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There’s no such thing as a multilingual President

  •  Posted on Jan 19, 2012  by  | Keine Kommentare

This week saw the race to be the Republican presidential candidate hit the headlines around the globe for all the wrong reasons!

The reason wasn’t any pending legal issues or personal life discrepancies; the reason was much more worrying than that!

This week the Republican candidates, Mitt Romney and Jon Huntsman, were targeted through ad campaigns because they are multilingual! Mitt Romney was discredited for being able to speak French, whilst Jon Huntsman viewed with suspicion because he speaks Mandarin. I’m not an expert on the manifestos of each of the individual candidates, but I think it’s beyond belief that a perspective leader of any country would face suspicion due to the fact they are multilingual, let alone the campaign to be the president of the United States of America.

English is spoken by many people around the globe and is considered the lingua franca of the modern world. However the percentage of the global population able to speak English as either a first or second language is about 25%; far less than what is usually thought and almost equalled by the percentage of mandarin speakers. The perception that everyone speaks English is an old wives tale that was never really true in the first place.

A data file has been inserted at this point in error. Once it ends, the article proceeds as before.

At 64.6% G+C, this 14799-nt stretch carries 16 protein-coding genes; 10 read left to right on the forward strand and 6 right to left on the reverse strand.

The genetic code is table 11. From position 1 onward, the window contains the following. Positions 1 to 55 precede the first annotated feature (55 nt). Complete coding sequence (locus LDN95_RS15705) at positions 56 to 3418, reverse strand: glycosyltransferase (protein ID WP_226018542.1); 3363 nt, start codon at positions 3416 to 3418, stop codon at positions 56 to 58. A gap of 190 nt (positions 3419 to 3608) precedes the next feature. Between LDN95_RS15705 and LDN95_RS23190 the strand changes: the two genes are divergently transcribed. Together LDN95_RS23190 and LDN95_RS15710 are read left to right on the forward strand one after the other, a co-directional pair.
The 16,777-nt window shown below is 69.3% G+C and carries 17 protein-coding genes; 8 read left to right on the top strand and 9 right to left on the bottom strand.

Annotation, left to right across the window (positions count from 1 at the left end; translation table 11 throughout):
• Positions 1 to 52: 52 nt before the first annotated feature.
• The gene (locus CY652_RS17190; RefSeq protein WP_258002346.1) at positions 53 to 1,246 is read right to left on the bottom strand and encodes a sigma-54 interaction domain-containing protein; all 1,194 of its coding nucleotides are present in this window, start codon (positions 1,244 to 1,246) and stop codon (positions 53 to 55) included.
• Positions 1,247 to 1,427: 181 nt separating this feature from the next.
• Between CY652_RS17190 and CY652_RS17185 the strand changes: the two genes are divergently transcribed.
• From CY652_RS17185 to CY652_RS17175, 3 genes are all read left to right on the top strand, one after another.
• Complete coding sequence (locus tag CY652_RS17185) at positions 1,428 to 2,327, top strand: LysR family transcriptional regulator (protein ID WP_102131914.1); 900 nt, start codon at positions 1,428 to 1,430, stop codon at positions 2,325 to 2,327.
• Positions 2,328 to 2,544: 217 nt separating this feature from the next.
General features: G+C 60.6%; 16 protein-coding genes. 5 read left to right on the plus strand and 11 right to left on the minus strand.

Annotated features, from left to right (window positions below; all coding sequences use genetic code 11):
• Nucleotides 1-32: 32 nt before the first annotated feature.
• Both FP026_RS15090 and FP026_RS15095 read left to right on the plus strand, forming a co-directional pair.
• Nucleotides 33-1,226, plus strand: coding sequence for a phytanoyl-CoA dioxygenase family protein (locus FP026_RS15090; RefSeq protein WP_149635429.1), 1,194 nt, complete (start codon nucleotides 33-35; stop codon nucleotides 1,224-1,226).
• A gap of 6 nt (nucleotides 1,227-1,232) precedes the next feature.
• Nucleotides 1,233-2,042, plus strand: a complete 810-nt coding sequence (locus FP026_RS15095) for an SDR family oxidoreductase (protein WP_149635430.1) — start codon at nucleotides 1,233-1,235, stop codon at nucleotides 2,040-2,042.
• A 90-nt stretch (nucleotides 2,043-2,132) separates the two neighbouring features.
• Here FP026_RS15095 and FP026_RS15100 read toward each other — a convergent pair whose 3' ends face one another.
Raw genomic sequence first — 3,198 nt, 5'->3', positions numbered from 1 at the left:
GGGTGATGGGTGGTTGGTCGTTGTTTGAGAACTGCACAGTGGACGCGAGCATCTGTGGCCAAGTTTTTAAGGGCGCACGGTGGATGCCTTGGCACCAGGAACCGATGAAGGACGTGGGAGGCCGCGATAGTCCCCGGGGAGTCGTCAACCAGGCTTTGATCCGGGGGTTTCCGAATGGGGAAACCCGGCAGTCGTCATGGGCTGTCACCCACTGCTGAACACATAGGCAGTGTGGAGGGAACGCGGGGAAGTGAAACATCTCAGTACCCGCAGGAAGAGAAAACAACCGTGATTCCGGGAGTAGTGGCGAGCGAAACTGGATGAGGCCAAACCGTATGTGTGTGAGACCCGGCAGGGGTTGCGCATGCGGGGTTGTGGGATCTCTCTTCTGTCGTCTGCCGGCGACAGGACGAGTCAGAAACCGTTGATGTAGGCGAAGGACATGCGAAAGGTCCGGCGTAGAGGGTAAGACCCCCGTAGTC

Knowing a language can lend you much in life! First and foremost, it makes you much more employable; although evidentially not for Presidential elections.

Corporate institutions are focusing their efforts all over the world, requiring communication and integration between staff; the problem with this is often the language barrier. This is one of the main reasons that corporate industry is hiring more and more multilingual corporate staff; it’s nice to have staff with different life experiences as well.

Then there’s the effect on your intelligence! Whether you learn a language as a child or later on in life, there is an increasing amount of evidence that being multilingual provides an added advantage in communication, cognition and social interaction than those who can’t speak a second language [1]. There is also research that shows that the ability to speak more than one language may reduce the susceptibility to mental illnesses such as Alzheimer’s [2].

You might use your languages on holidays and travelling, maybe you like connecting with new people all over the world, or perhaps you learnt your second language just to understand your native language better.

What ever the reason, there has never been a better time to be multilingual for your career and for your personal life!

 

[1] http://www.cam.ac.uk/research/news/bilingualism-is-good-for-learning/

[2] http://www.guardian.co.uk/science/2011/feb/18/bilingual-alzheimers-brain-power-multitasking

 

 
 

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